I've been researching this and cannot find any comprehensive guides. I'm looking to replace some incandescent bulbs soldered to pcb's inside my cars console. I've found some through-hole clear LEDs that have built-in resistors and they work but does that make them actually 12v? When I put a volt meter across the connections it reads the same output voltage as input voltage so I don't see the resistance happening. I've also looked for SMD leds with built-in resistors or 12v version but I don't think they exist. I don't really have room for resistors and looking for options.

  • \$\begingroup\$ Take the voltage across LED and GND.... Not across two LED pin... \$\endgroup\$
    – 12Lappie
    Mar 23, 2017 at 19:20
  • \$\begingroup\$ The LED voltage drop depends on their colour (1.8 - 4.0V), to make them 12V compatible they need a series resistor which is built into '12V LEDS'. \$\endgroup\$ Mar 23, 2017 at 19:20
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    \$\begingroup\$ There's not really such thing as a "12V LED". Anything labeled and/or sold as such is really a 'normal' LED with a series resistor 'built-in'. Unless you can access the connection between the LED and the resistor you won't measure anything other than the supply voltage with your meter. \$\endgroup\$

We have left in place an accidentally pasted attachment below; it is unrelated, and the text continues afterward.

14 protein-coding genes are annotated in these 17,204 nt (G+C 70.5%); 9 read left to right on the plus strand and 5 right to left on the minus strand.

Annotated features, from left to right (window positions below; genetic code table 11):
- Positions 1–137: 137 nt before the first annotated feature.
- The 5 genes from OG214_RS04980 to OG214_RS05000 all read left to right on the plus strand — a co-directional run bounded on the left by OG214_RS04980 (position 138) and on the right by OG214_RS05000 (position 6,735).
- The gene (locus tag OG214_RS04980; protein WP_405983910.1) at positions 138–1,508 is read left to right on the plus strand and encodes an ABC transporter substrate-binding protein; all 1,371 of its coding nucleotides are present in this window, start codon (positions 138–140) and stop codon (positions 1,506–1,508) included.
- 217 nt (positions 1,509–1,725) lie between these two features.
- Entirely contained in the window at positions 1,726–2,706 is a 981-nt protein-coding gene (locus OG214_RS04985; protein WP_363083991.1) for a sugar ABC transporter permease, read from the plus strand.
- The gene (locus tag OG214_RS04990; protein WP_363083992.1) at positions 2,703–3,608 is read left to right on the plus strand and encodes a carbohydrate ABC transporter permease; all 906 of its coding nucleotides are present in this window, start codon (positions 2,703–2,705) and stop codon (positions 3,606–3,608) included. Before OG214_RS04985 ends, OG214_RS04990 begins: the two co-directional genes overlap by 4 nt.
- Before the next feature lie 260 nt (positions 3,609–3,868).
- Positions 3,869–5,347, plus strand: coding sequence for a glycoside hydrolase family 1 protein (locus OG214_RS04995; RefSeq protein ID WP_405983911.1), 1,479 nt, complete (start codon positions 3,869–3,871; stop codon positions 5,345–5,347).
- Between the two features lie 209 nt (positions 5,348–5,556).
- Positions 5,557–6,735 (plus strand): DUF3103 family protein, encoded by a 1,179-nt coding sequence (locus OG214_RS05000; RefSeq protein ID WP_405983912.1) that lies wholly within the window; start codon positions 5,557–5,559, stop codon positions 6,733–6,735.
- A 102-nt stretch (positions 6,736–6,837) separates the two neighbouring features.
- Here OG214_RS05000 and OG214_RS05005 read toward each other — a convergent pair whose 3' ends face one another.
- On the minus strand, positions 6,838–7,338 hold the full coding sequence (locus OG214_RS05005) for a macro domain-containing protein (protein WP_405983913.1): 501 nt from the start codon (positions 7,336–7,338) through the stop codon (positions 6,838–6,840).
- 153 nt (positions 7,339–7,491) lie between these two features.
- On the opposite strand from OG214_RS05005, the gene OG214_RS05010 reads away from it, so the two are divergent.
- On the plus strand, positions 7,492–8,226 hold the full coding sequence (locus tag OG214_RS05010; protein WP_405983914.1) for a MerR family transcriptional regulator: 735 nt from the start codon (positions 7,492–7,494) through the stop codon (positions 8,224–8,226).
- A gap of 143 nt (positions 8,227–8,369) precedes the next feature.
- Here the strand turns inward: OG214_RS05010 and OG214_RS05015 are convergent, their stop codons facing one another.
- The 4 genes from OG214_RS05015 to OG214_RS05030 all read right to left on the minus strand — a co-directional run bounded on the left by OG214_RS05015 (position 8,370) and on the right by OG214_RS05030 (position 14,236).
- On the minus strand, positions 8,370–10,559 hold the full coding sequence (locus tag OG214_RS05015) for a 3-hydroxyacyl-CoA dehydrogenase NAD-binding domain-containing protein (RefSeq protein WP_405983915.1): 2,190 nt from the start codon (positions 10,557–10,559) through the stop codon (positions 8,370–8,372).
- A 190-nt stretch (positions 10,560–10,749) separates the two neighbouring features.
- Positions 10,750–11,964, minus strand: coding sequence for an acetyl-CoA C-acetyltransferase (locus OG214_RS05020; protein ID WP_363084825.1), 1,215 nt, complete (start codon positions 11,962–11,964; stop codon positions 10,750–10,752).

– brhans
    Mar 23, 2017 at 19:24
  • \$\begingroup\$ @brhans Thank you! This helps clear up some issues. When purchasing leds it's difficult with all the marketing terms they use. Is there any compact way to use a resistor and led in a surface mount configuration? \$\endgroup\$ Mar 23, 2017 at 19:30
  • \$\begingroup\$ I've never seen a SMD "12V LED" or a combination LED+resistor in a single SMD package. If you're good with a soldering iron & tweezers you could try balancing an 0805 SMD LED on one of these mounted on edge to make a T shape ... \$\endgroup\$
    – brhans
    Mar 23, 2017 at 20:09

1 Answer 1


AFAIK there is no, or at least no common, led diode that is typically 12V forward voltage by it self. 12V led are modules that consist of some combination of diodes and resistors to make them suitable for 12V power applications without needing extra current limiting. This may be a single led with resistor, or multiple LEDs with resistor, or maybe a constant current IC. Some may have extra features like reverse protection or any direction input.

But they are not bare diodes.


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